Nader Eghtesad v. State Farm General Insurance Company
(Judgment for Breach of Contract Reversed as Trial Court Should Have Granted Leave to Amend Complaint For Bad Faith)
(August 2020) - In Eghtesad v. State Farm Gen. Ins. Co., 51 Cal.App.5th 406 (June 29, 2020), the California Court of Appeal reversed the trial court’s entry of judgment in favor of State Farm General Insurance Company (“State Farm”) based on an order sustaining a demurrer without leave to amend regarding a complaint filed by Nader Eghtesad. Mr. Eghtesad, representing himself, filed a form complaint checking a box for breach of contract. The complaint alleged two paragraphs contending that State Farm had acted in bad faith and concealed benefits due under a policy issued to a former tenant who rented space in a building owned by Eghtesad. Eghtesad was an additional insured under the tenant’s policy. In that regard, the building was damaged during the time that the building was rented and Eghtesad tendered a claim under the State Farm policy contending that he was an additional insured pursuant to the terms of the lease with the tenant. According to Eghtesad, State Farm advised him that he could only make a claim for slander against the former tenant and that coverage was not afforded for his property damage claim.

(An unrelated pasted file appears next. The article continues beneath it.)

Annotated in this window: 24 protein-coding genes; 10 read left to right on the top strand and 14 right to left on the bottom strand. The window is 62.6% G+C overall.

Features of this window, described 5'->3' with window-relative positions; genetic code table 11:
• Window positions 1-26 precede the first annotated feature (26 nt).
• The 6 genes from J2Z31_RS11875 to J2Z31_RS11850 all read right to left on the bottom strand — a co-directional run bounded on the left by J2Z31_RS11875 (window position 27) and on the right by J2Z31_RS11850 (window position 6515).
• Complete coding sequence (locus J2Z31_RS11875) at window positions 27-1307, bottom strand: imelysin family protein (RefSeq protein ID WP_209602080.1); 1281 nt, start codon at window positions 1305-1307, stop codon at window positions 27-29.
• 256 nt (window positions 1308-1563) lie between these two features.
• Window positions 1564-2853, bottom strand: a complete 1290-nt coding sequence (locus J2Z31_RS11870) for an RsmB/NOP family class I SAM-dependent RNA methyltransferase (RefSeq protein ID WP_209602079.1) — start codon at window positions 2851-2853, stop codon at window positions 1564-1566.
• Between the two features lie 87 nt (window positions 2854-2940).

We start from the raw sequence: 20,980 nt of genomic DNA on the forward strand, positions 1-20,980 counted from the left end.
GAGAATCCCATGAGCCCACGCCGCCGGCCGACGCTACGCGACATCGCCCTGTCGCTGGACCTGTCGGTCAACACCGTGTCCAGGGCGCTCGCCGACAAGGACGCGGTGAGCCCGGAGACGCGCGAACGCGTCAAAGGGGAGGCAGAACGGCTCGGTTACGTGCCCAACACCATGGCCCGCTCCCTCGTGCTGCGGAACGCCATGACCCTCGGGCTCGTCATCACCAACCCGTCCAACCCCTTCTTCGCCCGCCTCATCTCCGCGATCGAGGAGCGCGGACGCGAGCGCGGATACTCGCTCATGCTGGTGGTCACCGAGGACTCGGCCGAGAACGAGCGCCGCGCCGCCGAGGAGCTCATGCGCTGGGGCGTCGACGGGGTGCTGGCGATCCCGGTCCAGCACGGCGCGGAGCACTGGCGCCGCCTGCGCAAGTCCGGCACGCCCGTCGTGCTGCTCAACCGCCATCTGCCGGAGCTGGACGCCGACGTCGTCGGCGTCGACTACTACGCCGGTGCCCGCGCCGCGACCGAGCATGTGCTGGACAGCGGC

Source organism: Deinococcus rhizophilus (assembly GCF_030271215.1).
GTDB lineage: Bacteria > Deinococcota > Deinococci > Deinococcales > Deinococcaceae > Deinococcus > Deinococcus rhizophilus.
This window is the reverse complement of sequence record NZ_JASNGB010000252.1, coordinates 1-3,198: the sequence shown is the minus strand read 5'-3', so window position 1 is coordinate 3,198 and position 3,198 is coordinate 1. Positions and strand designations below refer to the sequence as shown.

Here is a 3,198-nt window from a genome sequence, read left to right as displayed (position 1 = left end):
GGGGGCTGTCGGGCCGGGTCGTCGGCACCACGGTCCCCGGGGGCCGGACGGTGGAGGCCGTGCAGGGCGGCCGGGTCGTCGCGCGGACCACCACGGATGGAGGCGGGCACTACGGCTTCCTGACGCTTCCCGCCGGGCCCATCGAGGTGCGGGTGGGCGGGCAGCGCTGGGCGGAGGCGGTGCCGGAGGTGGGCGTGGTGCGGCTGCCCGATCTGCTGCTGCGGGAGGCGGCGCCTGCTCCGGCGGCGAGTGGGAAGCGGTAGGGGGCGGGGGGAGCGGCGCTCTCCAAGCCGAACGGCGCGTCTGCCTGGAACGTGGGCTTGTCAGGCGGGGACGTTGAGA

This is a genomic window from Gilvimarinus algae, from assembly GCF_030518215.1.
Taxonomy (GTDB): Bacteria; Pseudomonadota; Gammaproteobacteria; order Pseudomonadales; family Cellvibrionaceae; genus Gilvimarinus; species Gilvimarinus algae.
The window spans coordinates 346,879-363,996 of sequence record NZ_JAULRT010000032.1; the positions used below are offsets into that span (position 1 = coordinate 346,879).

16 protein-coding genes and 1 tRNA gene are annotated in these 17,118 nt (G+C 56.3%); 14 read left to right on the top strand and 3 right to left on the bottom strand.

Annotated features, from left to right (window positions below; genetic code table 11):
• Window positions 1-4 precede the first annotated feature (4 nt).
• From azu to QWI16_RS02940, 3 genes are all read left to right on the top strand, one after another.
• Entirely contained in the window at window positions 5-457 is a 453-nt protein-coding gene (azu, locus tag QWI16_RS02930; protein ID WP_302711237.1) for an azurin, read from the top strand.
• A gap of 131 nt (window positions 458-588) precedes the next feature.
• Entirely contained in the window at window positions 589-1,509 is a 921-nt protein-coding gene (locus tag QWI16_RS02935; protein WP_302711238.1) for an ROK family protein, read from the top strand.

After Eghtesad filed his form complaint, State Farm demurred to the complaint and argued that it did not state facts supporting a cause of action for breach of contract. Ultimately, the trial court agreed with State Farm and entered an order sustaining the demurrer without leave to amend, such that a judgment was entered in State Farm’s favor. Due to health reasons, Eghtesad was never able to file an opposition to the demurrer, despite two extensions of time provided by the trial court intended to allow Eghtesad time to retain counsel and to recover from injuries sustained as a result of an automobile accident.
In reversing the trial court’s entry of judgment, the Court of Appeal found that the complaint alleged sufficient facts, such that the trial court should have issued an order allowing time for Eghtesad to file an amended complaint. Essentially, the Court of Appeal found that the trial court abused its discretion by refusing to allow Eghtesad to file an amended complaint alleging breach of contract, fraud, and bad faith.